IMG_0744_01_LR_12

 Thanks for the visit.

032913 – Back to Normal

IMG_8825_01_LR_12Well, as “normal” as it gets around here! The past couple of days have been hinting “Spring” but the occasional snow shower seems to still lurk in the background.

IMG_8776_01_LR_12Starting to see the world come alive finally. Beavers are ramping up. Long, long “v” formations of geese fill the sky heading north. And I head down the road to one of my favorite sites – a local dry stream bed that I have written about in the past.

I finally got in a good day of climbing and digging, lifting more than I should, all in the attempt to find and photograph more fossils. As much as I enjoy exploring and shooting in the back rooms of major collections, it simply does not compare to finding these ancient objects out in nature, never having been seen before by anyone. The sore back and cracked fingertips (the normal to which I referred) are a small price to pay.

IMG_8955_01_LR_12A rather large stone sitting upright was the first object of interest I saw as I began my slow walk. All those squiggles are various parts/impressions of brachiopods. Too big to drag back to the studio so I’ll have to make more visits to see it in different light.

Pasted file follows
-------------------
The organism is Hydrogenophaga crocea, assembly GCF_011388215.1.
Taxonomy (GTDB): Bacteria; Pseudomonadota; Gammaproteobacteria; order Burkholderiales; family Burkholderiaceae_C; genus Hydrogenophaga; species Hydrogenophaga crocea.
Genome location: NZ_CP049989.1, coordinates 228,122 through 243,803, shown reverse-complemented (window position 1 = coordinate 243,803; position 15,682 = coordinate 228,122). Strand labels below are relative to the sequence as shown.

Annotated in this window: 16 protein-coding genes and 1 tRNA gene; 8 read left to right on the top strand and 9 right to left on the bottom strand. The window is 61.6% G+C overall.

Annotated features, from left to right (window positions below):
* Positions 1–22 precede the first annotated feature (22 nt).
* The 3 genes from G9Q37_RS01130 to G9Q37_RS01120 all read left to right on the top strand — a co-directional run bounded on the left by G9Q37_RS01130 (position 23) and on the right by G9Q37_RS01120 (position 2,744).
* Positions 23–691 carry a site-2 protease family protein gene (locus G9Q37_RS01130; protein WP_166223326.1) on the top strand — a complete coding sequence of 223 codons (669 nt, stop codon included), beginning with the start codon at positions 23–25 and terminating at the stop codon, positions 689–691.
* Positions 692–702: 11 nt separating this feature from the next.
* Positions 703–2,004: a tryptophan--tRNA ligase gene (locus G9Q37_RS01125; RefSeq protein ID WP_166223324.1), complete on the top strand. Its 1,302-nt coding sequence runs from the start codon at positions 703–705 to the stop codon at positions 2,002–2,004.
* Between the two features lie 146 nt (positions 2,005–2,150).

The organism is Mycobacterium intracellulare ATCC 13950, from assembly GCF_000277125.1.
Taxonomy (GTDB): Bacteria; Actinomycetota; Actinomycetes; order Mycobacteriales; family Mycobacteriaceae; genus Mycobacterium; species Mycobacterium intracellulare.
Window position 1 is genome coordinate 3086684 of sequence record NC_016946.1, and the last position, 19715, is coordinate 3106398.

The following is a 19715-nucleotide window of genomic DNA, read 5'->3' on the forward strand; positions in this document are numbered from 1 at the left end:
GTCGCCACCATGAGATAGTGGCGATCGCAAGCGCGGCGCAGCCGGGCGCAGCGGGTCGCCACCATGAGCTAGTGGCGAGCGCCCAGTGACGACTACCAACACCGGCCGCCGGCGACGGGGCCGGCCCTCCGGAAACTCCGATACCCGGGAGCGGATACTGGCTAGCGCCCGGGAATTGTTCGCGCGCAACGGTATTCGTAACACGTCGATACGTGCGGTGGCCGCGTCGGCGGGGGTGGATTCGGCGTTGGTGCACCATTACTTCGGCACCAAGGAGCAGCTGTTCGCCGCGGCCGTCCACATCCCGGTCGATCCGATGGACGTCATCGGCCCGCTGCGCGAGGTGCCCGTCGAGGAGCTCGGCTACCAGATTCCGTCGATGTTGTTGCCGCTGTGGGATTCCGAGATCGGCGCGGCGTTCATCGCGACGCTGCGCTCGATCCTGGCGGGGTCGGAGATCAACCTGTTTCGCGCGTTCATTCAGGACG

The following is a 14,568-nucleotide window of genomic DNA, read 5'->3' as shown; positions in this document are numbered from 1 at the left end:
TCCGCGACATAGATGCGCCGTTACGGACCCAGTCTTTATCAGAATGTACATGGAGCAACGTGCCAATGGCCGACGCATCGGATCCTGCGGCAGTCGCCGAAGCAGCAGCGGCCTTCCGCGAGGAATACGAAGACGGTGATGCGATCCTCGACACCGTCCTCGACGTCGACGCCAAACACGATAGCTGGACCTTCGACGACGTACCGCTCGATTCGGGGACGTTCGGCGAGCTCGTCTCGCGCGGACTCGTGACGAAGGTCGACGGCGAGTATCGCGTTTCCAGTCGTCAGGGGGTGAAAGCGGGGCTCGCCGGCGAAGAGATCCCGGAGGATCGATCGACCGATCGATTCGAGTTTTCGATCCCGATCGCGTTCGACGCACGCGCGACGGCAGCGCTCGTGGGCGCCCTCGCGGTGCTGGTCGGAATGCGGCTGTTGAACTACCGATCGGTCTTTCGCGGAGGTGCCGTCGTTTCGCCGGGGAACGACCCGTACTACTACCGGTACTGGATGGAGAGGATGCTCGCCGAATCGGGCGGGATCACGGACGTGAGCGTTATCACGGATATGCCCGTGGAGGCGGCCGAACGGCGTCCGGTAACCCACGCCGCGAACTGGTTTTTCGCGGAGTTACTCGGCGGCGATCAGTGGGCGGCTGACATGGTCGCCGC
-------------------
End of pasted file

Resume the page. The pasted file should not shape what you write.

_______________

These next three each came from small rock fragments.

IMG_8956_01_LR_10 IMG_8914_01_LR_12 IMG_8845_01_LR_10And the following two are part of a very large rock I worked on several years ago. I had completely forgotten about until I stumbled across it once again.

IMG_8841_01_LR_10 IMG_8837_01_LR_10_______________

My good friend, Dr. Chuck ver Straeten, a sedimentary geologist at the New York State Museum (and a killer on trombone), once tipped me off to the possibility of finding fossil rock in those endless lines of stone fences throughout the area. One such fence, seen below, comes to an end at this dry bed deep in the woods. It just seemed to beckon!

IMG_8807_01_LR_10This one happens to have two rather large pieces of sandstone that provided this next series of fossils. Since these images, quite literally, just scratched the surface of these rocks, I’m sure they will provide many more interesting hours.

IMG_8943_01_LR_10 IMG_8905_01_LR_10 IMG_8890_01_LR_10 IMG_8937_01_LR_10 IMG_8907_01_LR_10 IMG_8834_01_LR_10_______________

A good day, all in all. I even managed to find this on the way home.

IMG_8879_01_LR_10

Thank you as always for visiting this site. More images at www.artmurphy.com

Subscribe at my homepage  https://artandfossils.wordpress.com